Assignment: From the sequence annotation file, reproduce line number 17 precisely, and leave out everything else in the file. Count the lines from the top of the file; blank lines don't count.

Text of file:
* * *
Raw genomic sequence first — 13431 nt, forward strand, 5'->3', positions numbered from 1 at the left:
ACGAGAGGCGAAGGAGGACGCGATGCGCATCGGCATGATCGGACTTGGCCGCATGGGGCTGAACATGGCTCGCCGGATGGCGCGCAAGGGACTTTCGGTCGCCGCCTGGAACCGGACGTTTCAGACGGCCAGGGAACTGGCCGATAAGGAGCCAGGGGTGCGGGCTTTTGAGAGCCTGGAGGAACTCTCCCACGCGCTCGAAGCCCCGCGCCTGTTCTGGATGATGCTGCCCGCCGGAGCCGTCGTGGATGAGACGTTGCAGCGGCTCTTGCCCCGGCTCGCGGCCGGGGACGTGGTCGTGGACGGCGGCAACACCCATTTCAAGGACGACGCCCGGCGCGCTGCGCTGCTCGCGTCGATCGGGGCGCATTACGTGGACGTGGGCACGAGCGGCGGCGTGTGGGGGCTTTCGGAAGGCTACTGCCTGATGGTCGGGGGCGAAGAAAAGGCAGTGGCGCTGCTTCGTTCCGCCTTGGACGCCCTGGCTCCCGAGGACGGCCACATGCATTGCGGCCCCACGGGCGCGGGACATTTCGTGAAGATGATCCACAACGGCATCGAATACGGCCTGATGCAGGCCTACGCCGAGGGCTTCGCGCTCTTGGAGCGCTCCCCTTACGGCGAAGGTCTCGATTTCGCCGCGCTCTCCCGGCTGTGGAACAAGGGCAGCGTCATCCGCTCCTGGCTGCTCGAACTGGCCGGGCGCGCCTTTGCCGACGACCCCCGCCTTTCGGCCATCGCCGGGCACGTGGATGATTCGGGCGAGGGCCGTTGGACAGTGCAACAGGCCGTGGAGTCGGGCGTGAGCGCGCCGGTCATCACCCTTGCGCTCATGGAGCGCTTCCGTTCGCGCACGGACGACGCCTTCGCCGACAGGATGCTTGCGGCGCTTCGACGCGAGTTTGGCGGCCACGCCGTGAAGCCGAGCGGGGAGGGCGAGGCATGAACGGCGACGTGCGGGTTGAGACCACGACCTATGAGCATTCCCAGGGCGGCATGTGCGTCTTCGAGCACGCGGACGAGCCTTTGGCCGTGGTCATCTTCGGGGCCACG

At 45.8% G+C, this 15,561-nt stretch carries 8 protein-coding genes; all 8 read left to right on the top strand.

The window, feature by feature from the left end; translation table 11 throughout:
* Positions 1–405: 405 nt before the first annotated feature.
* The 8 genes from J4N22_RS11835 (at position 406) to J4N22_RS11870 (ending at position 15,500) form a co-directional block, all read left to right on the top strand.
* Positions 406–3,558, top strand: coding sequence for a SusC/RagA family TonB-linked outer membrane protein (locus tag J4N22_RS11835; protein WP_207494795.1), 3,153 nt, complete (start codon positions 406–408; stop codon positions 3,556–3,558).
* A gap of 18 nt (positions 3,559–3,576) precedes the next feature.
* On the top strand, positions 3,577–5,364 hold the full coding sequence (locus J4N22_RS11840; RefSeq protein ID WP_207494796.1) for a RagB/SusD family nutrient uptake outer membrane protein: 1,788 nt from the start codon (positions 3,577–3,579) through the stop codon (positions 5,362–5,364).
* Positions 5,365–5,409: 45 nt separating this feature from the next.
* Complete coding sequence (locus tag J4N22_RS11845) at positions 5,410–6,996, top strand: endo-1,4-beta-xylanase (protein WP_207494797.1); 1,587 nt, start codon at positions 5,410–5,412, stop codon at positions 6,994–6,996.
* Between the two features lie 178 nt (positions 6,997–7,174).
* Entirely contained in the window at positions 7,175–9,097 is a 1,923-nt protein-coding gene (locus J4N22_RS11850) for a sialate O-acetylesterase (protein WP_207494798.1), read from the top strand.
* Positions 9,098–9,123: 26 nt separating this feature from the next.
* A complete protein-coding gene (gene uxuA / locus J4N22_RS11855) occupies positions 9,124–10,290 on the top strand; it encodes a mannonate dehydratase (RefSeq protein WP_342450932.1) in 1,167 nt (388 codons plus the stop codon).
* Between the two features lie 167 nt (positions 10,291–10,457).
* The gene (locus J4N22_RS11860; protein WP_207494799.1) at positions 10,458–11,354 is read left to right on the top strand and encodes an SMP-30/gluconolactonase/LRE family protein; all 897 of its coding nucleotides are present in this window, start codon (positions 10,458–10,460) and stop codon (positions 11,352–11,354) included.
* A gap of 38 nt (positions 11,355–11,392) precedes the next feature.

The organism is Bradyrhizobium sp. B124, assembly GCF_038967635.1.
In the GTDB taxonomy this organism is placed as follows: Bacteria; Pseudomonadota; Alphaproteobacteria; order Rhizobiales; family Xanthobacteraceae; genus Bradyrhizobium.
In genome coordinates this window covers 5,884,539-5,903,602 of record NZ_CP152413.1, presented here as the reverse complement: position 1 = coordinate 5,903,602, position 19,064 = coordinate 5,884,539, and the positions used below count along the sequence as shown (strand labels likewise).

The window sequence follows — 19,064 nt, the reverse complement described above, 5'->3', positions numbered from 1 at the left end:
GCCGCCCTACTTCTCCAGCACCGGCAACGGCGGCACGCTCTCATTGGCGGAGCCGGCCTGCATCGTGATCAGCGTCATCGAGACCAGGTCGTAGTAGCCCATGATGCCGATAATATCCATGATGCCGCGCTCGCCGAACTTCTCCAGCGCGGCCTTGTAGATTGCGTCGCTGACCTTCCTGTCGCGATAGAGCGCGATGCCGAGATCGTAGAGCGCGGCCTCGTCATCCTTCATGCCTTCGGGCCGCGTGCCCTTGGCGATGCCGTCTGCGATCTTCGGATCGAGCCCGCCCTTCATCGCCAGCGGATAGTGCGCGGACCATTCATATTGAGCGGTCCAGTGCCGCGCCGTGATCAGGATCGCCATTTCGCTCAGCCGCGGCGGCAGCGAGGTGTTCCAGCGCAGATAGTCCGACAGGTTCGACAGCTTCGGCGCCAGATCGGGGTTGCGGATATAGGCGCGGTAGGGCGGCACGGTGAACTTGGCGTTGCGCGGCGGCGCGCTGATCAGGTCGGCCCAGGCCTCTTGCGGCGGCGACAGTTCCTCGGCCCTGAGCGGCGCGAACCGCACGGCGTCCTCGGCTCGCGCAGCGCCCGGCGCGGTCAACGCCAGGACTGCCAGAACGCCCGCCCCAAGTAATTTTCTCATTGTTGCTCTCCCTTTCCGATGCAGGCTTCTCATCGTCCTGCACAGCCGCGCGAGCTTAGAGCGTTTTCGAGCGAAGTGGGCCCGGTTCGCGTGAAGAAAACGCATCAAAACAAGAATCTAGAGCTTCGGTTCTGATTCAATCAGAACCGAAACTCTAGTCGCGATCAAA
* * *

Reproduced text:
* The gene (locus J4N22_RS11860; protein WP_207494799.1) at positions 10,458–11,354 is read left to right on the top strand and encodes an SMP-30/gluconolactonase/LRE family protein; all 897 of its coding nucleotides are present in this window, start codon (positions 10,458–10,460) and stop codon (positions 11,352–11,354) included.